It’s always a bit disarming to see someone who has performed thousands of times comment candidly on his or her still-developing skill of tuning an acoustic guitar. “This is kind of like what it’d be like watching me do this in my living room,” Greg Graffin admitted, his self-awareness both surprising and endearing. With help from the Weakerthans, Graffin offered a brief set featuring all the full-band songs from his recent solo effort Cold as the Clay, switching between acoustic guitar and piano throughout and showing off his rudimentary but capable skills on both. Graffin slipped up on guitar several times, and he sheepishly grinned each time. With the small crowd (due to an outlandishly early start time) and the unpolished presentation, Graffin’s set felt more like a hometown open mic night than a solo set from the punk underground’s most respected icon.
But with the help of such a tight backup band and Webster Hall’s great acoustics, his new songs genuinely came to life in a way that they do not on his album. In the middle of the set, the Weakerthans left the stage so Graffin could play “a couple songs from my other band.” He offered up acoustic versions of the Bad Religion songs “Sorrow” and “God Song,” a tune as old as many of the audience members. The length of Graffin’s career was duly highlighted when someone in the crowd told her friend, “I wish Greg Graffin was my dad.”
The New Amsterdams followed Graffin and did little more than kill time so the Weakerthans could take a break before reassuming the stage. The group’s sound is a lot like that of seminal emo band the Get Up Kids’s (whose frontman Matthew Pryor formed the New Amsterdams side project in 1996), except without all the pain of being interesting. The oft-repeated titular line from “Proceed With Caution” was a concise summary of the New Amsterdams’s banal college rock style. In response to something shouted from the crowd, Pryor said, “There’s never a dull moment in NYC.” Unfortunately for the audience, the band’s music quickly disproved his comment.
The crowd lingered in between sets until Weakerthans frontman John K. Samson appeared onstage alone with his guitar. Ever the modest rock star who still understands he needs to put on a good show, the smile he gave in response to the wild ovation was one of only half-surprise. He began to play his band’s quietest song, “One Great City,” which is as charming in its simplicity as it is depressing in its fantastically dreary lyrics. The crowd, thoroughly pleased by the song choice, heartily expressed their approval.
The rest of the Weakerthans joined him after the song, and they played a set that was anchored heavily by tunes from their breakthrough album Reconstruction Site. They peppered in a couple of old favorites from earlier albums as well as two new songs. Samson shared his self-awareness as nakedly as Graffin, previewing a new song with the note that he played the song’s solo “despicably bad last night.” But while Graffin’s self-consciousness was that of a man trying his hand at something new, Samson’s was all part of the show. The success of the Weakerthans is founded upon their confidence in their weakness, and they delighted in the irony of their rock star moves, falling to their knees during solos, and flamboyantly windmilling on their guitars. It works well for Samson, who many years ago gave up being the sensitive voice in an attitude-heavy band to be the commanding voice in a sensitive band. Indeed, the Weakerthans and Samson seem so at home onstage that it’s hard to believe that Samson was once a minor character in another group.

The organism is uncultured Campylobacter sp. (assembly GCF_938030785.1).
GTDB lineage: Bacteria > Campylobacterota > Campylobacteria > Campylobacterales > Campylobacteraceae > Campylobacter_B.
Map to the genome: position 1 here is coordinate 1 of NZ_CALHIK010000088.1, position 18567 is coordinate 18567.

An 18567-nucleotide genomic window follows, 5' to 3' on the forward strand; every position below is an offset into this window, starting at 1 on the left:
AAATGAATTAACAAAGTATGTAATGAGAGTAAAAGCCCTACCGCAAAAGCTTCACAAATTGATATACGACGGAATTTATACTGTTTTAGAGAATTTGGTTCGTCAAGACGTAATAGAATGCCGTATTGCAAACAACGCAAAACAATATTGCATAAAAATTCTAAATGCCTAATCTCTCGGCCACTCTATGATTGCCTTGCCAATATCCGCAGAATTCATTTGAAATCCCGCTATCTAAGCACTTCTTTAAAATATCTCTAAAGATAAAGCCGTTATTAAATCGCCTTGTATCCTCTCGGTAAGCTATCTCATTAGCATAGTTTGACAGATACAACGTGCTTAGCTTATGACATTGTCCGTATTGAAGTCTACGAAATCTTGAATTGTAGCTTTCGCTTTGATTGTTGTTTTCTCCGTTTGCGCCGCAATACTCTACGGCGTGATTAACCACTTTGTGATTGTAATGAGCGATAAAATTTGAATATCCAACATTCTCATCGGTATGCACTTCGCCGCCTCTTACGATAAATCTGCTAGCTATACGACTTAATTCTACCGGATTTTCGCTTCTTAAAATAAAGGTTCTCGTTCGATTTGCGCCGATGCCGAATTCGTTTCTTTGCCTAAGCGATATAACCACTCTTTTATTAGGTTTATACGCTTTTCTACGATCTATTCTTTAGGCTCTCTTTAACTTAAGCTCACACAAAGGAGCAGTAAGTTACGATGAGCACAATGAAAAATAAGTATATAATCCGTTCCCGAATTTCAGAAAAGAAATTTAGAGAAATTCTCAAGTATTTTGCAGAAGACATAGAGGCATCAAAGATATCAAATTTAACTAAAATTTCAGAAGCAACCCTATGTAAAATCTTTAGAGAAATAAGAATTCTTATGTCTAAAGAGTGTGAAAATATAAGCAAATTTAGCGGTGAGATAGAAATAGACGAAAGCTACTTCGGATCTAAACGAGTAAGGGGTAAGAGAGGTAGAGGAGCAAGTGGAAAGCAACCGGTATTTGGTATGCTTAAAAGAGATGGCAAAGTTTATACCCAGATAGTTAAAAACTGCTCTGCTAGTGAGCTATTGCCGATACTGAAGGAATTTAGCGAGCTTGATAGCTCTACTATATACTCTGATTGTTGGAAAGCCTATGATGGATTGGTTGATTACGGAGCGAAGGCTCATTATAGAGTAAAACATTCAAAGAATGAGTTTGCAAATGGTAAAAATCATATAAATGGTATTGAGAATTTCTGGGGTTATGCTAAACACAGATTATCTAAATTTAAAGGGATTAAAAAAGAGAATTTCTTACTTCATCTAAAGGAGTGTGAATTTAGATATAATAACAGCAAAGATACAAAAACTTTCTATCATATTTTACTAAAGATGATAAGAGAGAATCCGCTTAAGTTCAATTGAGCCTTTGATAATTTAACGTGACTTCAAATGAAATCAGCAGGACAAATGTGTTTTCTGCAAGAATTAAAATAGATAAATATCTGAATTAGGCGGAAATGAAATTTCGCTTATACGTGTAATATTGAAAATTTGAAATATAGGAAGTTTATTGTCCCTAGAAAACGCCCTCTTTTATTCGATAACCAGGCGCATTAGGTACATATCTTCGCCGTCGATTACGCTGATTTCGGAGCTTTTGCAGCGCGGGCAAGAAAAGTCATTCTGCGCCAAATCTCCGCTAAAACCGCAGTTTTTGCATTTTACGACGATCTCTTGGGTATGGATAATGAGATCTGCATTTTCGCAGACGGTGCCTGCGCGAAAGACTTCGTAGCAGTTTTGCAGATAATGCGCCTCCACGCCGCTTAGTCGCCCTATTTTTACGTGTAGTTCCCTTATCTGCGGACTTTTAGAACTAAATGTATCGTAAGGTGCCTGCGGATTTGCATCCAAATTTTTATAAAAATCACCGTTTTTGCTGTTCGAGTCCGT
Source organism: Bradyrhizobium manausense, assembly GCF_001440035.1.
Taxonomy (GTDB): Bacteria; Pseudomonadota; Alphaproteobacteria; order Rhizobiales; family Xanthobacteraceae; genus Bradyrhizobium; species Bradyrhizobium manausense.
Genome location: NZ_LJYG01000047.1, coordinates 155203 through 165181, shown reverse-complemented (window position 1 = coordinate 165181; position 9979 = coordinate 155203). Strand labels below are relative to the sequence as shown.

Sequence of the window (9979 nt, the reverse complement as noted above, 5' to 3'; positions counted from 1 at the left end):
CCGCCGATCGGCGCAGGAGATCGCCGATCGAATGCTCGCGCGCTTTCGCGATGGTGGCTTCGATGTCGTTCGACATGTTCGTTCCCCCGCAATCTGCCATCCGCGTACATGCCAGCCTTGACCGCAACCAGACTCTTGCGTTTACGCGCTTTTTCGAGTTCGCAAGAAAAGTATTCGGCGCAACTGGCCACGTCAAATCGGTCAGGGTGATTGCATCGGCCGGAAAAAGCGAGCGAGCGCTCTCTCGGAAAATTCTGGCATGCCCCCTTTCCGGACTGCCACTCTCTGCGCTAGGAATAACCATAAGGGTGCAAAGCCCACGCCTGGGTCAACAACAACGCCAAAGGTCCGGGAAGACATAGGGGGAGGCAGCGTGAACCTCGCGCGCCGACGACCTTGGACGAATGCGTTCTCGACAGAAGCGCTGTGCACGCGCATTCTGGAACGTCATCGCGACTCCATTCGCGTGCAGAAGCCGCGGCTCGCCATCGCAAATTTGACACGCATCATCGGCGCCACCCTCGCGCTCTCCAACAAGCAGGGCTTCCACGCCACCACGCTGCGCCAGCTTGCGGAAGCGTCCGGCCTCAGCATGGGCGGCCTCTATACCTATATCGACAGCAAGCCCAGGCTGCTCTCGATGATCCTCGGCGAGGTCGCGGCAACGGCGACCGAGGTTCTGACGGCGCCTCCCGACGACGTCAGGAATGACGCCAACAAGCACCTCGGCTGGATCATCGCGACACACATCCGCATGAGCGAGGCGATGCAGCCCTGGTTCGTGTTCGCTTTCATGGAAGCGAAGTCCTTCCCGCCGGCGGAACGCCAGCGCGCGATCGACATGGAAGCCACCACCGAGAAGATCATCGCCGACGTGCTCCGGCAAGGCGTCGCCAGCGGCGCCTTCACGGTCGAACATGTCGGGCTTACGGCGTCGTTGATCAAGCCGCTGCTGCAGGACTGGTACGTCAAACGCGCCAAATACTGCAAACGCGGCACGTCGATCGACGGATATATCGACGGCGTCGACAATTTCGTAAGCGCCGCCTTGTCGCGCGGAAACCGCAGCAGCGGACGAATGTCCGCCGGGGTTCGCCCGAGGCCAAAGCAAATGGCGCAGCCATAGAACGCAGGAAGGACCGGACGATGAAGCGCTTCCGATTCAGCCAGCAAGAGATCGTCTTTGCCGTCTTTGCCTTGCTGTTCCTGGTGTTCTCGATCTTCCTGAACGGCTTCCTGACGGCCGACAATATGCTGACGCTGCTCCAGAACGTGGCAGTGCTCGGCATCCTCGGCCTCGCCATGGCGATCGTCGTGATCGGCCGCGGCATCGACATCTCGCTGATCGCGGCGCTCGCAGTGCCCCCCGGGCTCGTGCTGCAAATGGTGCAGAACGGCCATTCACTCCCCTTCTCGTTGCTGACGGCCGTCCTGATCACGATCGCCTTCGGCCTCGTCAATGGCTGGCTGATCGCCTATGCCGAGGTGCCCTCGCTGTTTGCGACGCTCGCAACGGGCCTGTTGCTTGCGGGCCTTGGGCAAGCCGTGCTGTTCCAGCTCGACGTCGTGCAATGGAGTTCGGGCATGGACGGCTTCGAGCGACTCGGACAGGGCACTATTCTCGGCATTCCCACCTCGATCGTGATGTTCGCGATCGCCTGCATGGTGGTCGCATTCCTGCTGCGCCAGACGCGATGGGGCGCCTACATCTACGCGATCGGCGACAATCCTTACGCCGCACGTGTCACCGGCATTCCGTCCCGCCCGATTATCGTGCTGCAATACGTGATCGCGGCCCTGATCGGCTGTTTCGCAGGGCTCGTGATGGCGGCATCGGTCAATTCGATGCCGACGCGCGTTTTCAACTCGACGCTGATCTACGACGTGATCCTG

It was not lost on the crowd that the frontmen in each of the evening’s acts have played a significant part in three influential bands: Bad Religion, the Get-Up Kids, and Propagandhi. Graffin seemed quite aware that his fans were there out of respect for the music he makes in general, not necessarily because of his new solo material. But while he attempted to satisfy the endless stream of shouted requests for Bad Religion songs, Samson’s nostalgic return to one of his former band’s songs seemed more for him than the audience. During the encore, he played “Gifts,” a cut that originally appeared among the radical political sloganeering on Propagandhi’s seminal Less Talk More Rock. Though that song seemed out of place in the Propagandhi universe, his performance clarified what everyone in the room has long known: John K. Samson was meant to run the show, not merely be the sensitive sidenote. His effortless lyrics and self-deprecating comments belied a subtle confidence that shows up every time he smiles at the crowd. It was no surprise, then, that when he sang the lyrics to “The Reasons” (“I don’t know how to sing/I can barely play this thing/But you never seem to mind”) he simultaneously slipped up on his guitar. He quickly turned to his bandmates and grinned, and they didn’t seem to mind. Neither did the crowd.